In addition to socializing with people, Geating has been enjoying being a part of clubs this year. A standout moment from her first few weeks of fully in person school was the clubs assembly in the Black Box Theater, the first time the Upper School was all together there this year. 

“We were all together in one room, and honestly that room holds way more people than I thought it would,” she said.

Geating also saw some advantages to hybrid learning, such as the 10 minute passing time and having a 30 minute study hall every day. She also enjoyed the extra attention from teachers.

“Because the classes were so small, you did get more attention from the teacher,” she said. “If you were online, not really.”

Sophomores working in class. Classes are no longer divided in two cohorts, and students are all in one room together (Martina Tognato Guaqueta/International Dateline).

Nicolich believes the school has been doing a good job of having proper safety measures. However, she is concerned when students who are outside stand very close to each other without masks. She also said that oftentimes, she’ll see a student walk into a building unmasked, and has to remind them to put it on.

“COVID is something that is living with us, and we have to be very aware of that and try to be careful,” she said. “And try to follow certain rules and be always attentive of our surroundings and use masks.”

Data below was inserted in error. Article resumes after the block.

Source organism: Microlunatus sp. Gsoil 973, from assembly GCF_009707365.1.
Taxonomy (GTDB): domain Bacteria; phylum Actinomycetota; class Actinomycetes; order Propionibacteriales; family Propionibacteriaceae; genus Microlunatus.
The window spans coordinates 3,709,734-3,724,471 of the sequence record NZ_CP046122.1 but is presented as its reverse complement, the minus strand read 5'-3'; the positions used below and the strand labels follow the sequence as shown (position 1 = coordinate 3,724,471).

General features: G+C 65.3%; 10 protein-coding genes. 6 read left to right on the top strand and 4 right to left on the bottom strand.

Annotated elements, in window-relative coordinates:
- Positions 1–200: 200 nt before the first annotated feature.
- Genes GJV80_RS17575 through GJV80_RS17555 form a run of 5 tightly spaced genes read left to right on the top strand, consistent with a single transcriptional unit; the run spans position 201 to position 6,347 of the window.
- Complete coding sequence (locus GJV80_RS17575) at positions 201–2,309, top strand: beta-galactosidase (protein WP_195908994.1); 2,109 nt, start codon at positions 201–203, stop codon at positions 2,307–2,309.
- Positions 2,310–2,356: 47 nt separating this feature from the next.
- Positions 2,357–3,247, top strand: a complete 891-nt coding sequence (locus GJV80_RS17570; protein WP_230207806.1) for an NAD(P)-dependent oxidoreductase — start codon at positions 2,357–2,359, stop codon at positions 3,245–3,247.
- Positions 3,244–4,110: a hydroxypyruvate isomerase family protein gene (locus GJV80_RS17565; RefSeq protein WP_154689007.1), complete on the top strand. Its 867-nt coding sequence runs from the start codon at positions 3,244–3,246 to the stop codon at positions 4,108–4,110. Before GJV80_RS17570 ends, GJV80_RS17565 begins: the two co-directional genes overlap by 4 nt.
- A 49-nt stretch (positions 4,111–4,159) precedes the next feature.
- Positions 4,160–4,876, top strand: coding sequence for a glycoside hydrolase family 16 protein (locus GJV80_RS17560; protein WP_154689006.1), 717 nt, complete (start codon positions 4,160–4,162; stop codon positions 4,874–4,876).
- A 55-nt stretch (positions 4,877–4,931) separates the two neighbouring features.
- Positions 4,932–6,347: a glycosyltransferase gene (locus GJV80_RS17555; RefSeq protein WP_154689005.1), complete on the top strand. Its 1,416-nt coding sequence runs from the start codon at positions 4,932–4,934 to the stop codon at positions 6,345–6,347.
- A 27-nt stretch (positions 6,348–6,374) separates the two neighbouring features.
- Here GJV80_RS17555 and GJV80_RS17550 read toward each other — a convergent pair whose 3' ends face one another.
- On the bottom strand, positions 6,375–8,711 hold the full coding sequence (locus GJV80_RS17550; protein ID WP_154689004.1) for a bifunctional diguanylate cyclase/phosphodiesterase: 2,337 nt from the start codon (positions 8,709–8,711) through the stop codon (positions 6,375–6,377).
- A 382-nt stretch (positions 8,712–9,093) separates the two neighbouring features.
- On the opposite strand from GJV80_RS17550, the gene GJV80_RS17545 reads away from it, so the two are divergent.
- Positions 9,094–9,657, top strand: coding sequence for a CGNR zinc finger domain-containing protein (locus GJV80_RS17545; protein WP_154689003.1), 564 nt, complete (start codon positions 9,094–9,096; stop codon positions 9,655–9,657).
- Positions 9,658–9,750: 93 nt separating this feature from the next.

Godwin, on the other hand, has been very impressed with the behavior of students so far. He has seen some rule-breaking but believes that’s usually due to forgetfulness. 

“I’m always stunned when I walk into a room where students are on their own, and if they’re not eating, their mask is on,” he said. “That’s really impressive.”

With vaccinations, an upgraded mask and his upcoming booster shot, Godwin feels very comfortable on campus. He is even optimistic that there might be a few months where masking won’t be required at the end of the year, due to herd immunity. 

“The sooner we get the masks off, the better,” he said. 

Godwin wants students to know that the teachers are doing everything they can do to make up for the education gap caused by the pandemic. He expressed sympathy for students because of the pandemic. 

“I feel really bad for all of you at school, particularly some grades, who have been robbed of a very important part of growing up,” he said.

Nicolich hopes that the school year can continue the way it has been going so far. She finds the campus much more pleasant with students on it, and loves seeing them all together again.

“I hope this continues as it is now, so we can see the students grow intellectually, physically and emotionally,” she said. “All those developments that we couldn’t see last year.” 

By Naomi Breuer

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About the Contributor
Naomi Breuer
Naomi Breuer, Editor-in-Chief
I am Editor-in-Chief of Dateline this year. As a junior last year, I was a Publications Editor and Middle School News Advisor. As a sophomore, I was WIS News Editor, and Arts Editor as a freshman. Other than Dateline, I enjoy baking, playing guitar, biking and participating in Model UN.